Kyle Barnett Dec. 31, 2013, 3:38pm

NEW ORLEANS - A Wall Street Journal editorial published last week noted Louisiana's rising reputation as a litigation friendly state.

​The WSJ pointed out a recent movement in Louisiana's plaintiffs' bar, calling the state's trial attorneys "Louisiana tort looters" for actions that circumvent 2012 legislation aimed at limiting damage awards in legacy lawsuits - beyond cleaning up property that was polluted during oil drilling - and have opened up oil producers up to potential multi-million dollar lawsuits. The editorial also mentions a report by LSU professor Dr. David Dismukes that estimated 30,000 jobs and nearly $7 billion in oil drilling investments had likely been disrupted due to the lawsuits.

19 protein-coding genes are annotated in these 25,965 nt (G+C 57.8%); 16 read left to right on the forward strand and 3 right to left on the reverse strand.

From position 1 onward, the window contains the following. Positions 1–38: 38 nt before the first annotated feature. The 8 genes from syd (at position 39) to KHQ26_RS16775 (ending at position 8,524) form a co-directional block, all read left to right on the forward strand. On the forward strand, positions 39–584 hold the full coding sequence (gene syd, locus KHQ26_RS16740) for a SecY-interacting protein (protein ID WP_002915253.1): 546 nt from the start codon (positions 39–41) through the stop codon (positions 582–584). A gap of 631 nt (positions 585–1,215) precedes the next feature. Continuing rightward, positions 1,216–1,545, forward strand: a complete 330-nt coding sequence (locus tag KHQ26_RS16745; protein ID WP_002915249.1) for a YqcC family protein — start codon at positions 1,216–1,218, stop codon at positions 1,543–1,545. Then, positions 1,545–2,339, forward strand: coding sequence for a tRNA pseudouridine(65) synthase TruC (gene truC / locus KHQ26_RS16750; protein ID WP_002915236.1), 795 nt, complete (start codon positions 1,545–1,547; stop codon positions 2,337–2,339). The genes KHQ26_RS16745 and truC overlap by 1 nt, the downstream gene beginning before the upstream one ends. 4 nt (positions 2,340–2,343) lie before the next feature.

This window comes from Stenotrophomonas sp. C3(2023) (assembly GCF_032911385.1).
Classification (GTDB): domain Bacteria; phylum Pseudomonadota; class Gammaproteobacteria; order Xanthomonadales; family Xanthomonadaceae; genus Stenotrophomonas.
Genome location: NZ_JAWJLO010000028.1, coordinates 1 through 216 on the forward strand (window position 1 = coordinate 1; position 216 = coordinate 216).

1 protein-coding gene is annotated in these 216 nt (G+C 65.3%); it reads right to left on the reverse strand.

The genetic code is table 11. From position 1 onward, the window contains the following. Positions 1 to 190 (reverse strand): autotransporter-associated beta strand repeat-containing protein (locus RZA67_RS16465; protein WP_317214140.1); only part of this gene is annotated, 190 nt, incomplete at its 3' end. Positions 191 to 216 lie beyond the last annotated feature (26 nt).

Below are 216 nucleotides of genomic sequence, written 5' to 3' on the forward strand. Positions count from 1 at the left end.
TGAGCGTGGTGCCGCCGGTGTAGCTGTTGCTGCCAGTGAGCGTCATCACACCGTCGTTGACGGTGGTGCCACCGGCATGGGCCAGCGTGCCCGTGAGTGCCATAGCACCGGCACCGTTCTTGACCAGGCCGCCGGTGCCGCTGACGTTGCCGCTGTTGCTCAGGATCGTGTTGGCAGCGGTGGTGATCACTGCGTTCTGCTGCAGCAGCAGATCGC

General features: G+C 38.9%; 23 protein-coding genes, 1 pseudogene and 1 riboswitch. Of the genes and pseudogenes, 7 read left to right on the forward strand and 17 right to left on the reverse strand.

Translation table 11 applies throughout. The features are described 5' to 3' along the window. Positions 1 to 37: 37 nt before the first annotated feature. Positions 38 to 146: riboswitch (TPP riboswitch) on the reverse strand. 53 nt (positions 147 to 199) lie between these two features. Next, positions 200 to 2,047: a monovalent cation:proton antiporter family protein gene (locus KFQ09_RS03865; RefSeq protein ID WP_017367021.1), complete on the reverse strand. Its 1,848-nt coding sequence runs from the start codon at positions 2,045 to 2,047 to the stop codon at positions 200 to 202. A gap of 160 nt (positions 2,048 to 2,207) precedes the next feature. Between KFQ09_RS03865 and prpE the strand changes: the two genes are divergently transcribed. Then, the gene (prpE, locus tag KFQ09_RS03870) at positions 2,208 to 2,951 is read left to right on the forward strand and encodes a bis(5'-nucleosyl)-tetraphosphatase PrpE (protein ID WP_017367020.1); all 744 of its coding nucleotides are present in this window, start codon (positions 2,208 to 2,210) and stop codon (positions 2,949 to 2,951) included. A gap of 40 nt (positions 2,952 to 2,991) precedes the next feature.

​In addition, the WSJ made note of attorneys who have been soliciting claims from those living in the Gulf South during the 2010 Deepwater Horizon oil spill by saying no evidence of actual damage related to the spill is needed in order to collect payments. Notably, BP has been attempting to overturn a settlement agreement alleging it found such claims were being paid out to businesses and inflating the overall settlement amount by billions.

​The crux of the piece centered on Louisiana's recent ranking as second on the American Tort Reform Foundation's Judicial Hellhole list and ultimately called for state lawmakers to be more vigilant when it comes to tort law and potential tort reform.

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